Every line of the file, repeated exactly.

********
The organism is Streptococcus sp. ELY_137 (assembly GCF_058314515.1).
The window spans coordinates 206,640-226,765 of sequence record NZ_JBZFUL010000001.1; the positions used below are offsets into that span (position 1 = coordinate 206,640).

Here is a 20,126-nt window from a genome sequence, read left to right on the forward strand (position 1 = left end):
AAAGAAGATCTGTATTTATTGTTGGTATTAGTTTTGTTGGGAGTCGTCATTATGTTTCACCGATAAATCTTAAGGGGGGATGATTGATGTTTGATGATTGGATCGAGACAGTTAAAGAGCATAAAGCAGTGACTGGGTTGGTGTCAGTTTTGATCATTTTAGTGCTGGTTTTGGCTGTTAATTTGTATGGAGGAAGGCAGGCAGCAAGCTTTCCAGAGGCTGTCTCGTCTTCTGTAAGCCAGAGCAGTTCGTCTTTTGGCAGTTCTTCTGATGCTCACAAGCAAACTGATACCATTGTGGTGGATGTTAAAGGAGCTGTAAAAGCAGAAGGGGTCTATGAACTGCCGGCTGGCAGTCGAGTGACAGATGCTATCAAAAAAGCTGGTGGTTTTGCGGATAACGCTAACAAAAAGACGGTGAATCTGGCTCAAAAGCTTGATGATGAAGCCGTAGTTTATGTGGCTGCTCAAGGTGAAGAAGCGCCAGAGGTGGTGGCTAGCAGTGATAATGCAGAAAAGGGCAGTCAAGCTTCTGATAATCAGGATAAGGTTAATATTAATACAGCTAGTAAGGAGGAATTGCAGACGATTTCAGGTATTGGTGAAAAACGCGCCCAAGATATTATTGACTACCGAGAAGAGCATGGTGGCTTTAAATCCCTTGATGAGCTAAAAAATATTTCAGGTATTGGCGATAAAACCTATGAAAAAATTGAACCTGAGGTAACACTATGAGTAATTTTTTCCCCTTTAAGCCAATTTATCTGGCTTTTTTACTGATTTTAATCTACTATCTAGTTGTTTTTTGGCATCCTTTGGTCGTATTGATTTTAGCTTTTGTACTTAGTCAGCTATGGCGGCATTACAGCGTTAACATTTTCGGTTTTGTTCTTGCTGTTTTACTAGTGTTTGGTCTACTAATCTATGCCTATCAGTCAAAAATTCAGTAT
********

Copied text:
The organism is Streptococcus sp. ELY_137 (assembly GCF_058314515.1).
The window spans coordinates 206,640-226,765 of sequence record NZ_JBZFUL010000001.1; the positions used below are offsets into that span (position 1 = coordinate 206,640).

Here is a 20,126-nt window from a genome sequence, read left to right on the forward strand (position 1 = left end):
AAAGAAGATCTGTATTTATTGTTGGTATTAGTTTTGTTGGGAGTCGTCATTATGTTTCACCGATAAATCTTAAGGGGGGATGATTGATGTTTGATGATTGGATCGAGACAGTTAAAGAGCATAAAGCAGTGACTGGGTTGGTGTCAGTTTTGATCATTTTAGTGCTGGTTTTGGCTGTTAATTTGTATGGAGGAAGGCAGGCAGCAAGCTTTCCAGAGGCTGTCTCGTCTTCTGTAAGCCAGAGCAGTTCGTCTTTTGGCAGTTCTTCTGATGCTCACAAGCAAACTGATACCATTGTGGTGGATGTTAAAGGAGCTGTAAAAGCAGAAGGGGTCTATGAACTGCCGGCTGGCAGTCGAGTGACAGATGCTATCAAAAAAGCTGGTGGTTTTGCGGATAACGCTAACAAAAAGACGGTGAATCTGGCTCAAAAGCTTGATGATGAAGCCGTAGTTTATGTGGCTGCTCAAGGTGAAGAAGCGCCAGAGGTGGTGGCTAGCAGTGATAATGCAGAAAAGGGCAGTCAAGCTTCTGATAATCAGGATAAGGTTAATATTAATACAGCTAGTAAGGAGGAATTGCAGACGATTTCAGGTATTGGTGAAAAACGCGCCCAAGATATTATTGACTACCGAGAAGAGCATGGTGGCTTTAAATCCCTTGATGAGCTAAAAAATATTTCAGGTATTGGCGATAAAACCTATGAAAAAATTGAACCTGAGGTAACACTATGAGTAATTTTTTCCCCTTTAAGCCAATTTATCTGGCTTTTTTACTGATTTTAATCTACTATCTAGTTGTTTTTTGGCATCCTTTGGTCGTATTGATTTTAGCTTTTGTACTTAGTCAGCTATGGCGGCATTACAGCGTTAACATTTTCGGTTTTGTTCTTGCTGTTTTACTAGTGTTTGGTCTACTAATCTATGCCTATCAGTCAAAAATTCAGTAT